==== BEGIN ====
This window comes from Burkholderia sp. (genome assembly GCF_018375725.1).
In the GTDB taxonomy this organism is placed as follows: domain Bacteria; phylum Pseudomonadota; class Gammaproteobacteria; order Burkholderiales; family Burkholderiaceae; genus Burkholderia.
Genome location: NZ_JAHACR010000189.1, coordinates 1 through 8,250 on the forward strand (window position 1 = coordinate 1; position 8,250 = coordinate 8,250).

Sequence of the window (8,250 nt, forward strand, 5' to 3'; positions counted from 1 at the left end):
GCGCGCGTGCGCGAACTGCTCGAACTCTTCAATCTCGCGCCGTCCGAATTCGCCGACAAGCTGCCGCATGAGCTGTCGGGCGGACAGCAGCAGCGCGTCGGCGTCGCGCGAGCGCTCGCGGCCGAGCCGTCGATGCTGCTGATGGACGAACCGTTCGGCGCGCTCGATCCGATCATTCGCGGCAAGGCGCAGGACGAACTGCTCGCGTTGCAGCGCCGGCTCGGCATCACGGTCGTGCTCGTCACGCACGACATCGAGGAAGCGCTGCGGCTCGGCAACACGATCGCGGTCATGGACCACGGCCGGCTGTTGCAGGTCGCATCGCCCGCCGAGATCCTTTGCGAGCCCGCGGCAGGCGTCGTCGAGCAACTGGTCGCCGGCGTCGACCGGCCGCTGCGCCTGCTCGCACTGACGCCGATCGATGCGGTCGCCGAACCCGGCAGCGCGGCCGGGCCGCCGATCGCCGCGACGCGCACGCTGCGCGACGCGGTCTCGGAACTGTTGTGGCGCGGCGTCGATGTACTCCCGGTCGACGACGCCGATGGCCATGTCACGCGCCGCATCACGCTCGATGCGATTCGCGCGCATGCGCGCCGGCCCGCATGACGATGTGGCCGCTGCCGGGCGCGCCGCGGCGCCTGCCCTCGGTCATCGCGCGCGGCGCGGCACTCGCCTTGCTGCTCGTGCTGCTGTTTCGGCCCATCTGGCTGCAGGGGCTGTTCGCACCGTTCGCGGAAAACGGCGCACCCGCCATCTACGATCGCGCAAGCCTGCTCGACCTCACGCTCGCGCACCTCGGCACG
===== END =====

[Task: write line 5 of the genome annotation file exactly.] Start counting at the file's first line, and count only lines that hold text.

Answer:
GCGCGCGTGCGCGAACTGCTCGAACTCTTCAATCTCGCGCCGTCCGAATTCGCCGACAAGCTGCCGCATGAGCTGTCGGGCGGACAGCAGCAGCGCGTCGGCGTCGCGCGAGCGCTCGCGGCCGAGCCGTCGATGCTGCTGATGGACGAACCGTTCGGCGCGCTCGATCCGATCATTCGCGGCAAGGCGCAGGACGAACTGCTCGCGTTGCAGCGCCGGCTCGGCATCACGGTCGTGCTCGTCACGCACGACATCGAGGAAGCGCTGCGGCTCGGCAACACGATCGCGGTCATGGACCACGGCCGGCTGTTGCAGGTCGCATCGCCCGCCGAGATCCTTTGCGAGCCCGCGGCAGGCGTCGTCGAGCAACTGGTCGCCGGCGTCGACCGGCCGCTGCGCCTGCTCGCACTGACGCCGATCGATGCGGTCGCCGAACCCGGCAGCGCGGCCGGGCCGCCGATCGCCGCGACGCGCACGCTGCGCGACGCGGTCTCGGAACTGTTGTGGCGCGGCGTCGATGTACTCCCGGTCGACGACGCCGATGGCCATGTCACGCGCCGCATCACGCTCGATGCGATTCGCGCGCATGCGCGCCGGCCCGCATGACGATGTGGCCGCTGCCGGGCGCGCCGCGGCGCCTGCCCTCGGTCATCGCGCGCGGCGCGGCACTCGCCTTGCTGCTCGTGCTGCTGTTTCGGCCCATCTGGCTGCAGGGGCTGTTCGCACCGTTCGCGGAAAACGGCGCACCCGCCATCTACGATCGCGCAAGCCTGCTCGACCTCACGCTCGCGCACCTCGGCACG